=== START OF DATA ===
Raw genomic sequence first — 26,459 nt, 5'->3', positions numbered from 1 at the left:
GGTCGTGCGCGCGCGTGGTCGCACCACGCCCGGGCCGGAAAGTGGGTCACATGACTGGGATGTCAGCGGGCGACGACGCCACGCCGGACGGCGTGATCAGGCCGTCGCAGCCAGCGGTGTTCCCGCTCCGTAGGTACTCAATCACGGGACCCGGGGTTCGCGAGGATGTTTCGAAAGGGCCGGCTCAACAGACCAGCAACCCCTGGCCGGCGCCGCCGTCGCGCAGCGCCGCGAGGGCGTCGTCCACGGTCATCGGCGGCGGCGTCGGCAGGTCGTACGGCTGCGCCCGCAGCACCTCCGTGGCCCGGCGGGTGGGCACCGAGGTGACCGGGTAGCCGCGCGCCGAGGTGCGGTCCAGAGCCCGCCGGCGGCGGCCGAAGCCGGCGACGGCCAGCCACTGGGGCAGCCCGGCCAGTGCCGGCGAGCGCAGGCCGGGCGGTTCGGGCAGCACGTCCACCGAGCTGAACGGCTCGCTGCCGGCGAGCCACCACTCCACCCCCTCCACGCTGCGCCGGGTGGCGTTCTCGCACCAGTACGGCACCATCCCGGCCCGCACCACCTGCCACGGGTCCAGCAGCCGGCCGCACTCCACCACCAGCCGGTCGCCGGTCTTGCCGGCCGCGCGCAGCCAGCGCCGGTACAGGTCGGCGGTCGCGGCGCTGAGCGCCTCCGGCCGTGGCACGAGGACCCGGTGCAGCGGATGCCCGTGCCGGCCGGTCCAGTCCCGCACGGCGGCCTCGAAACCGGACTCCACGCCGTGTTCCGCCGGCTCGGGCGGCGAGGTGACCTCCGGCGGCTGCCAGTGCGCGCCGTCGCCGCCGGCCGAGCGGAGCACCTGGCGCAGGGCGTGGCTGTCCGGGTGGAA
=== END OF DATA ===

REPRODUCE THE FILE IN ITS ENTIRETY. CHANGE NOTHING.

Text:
Raw genomic sequence first — 26,459 nt, 5'->3', positions numbered from 1 at the left:
GGTCGTGCGCGCGCGTGGTCGCACCACGCCCGGGCCGGAAAGTGGGTCACATGACTGGGATGTCAGCGGGCGACGACGCCACGCCGGACGGCGTGATCAGGCCGTCGCAGCCAGCGGTGTTCCCGCTCCGTAGGTACTCAATCACGGGACCCGGGGTTCGCGAGGATGTTTCGAAAGGGCCGGCTCAACAGACCAGCAACCCCTGGCCGGCGCCGCCGTCGCGCAGCGCCGCGAGGGCGTCGTCCACGGTCATCGGCGGCGGCGTCGGCAGGTCGTACGGCTGCGCCCGCAGCACCTCCGTGGCCCGGCGGGTGGGCACCGAGGTGACCGGGTAGCCGCGCGCCGAGGTGCGGTCCAGAGCCCGCCGGCGGCGGCCGAAGCCGGCGACGGCCAGCCACTGGGGCAGCCCGGCCAGTGCCGGCGAGCGCAGGCCGGGCGGTTCGGGCAGCACGTCCACCGAGCTGAACGGCTCGCTGCCGGCGAGCCACCACTCCACCCCCTCCACGCTGCGCCGGGTGGCGTTCTCGCACCAGTACGGCACCATCCCGGCCCGCACCACCTGCCACGGGTCCAGCAGCCGGCCGCACTCCACCACCAGCCGGTCGCCGGTCTTGCCGGCCGCGCGCAGCCAGCGCCGGTACAGGTCGGCGGTCGCGGCGCTGAGCGCCTCCGGCCGTGGCACGAGGACCCGGTGCAGCGGATGCCCGTGCCGGCCGGTCCAGTCCCGCACGGCGGCCTCGAAACCGGACTCCACGCCGTGTTCCGCCGGCTCGGGCGGCGAGGTGACCTCCGGCGGCTGCCAGTGCGCGCCGTCGCCGCCGGCCGAGCGGAGCACCTGGCGCAGGGCGTGGCTGTCCGGGTGGAA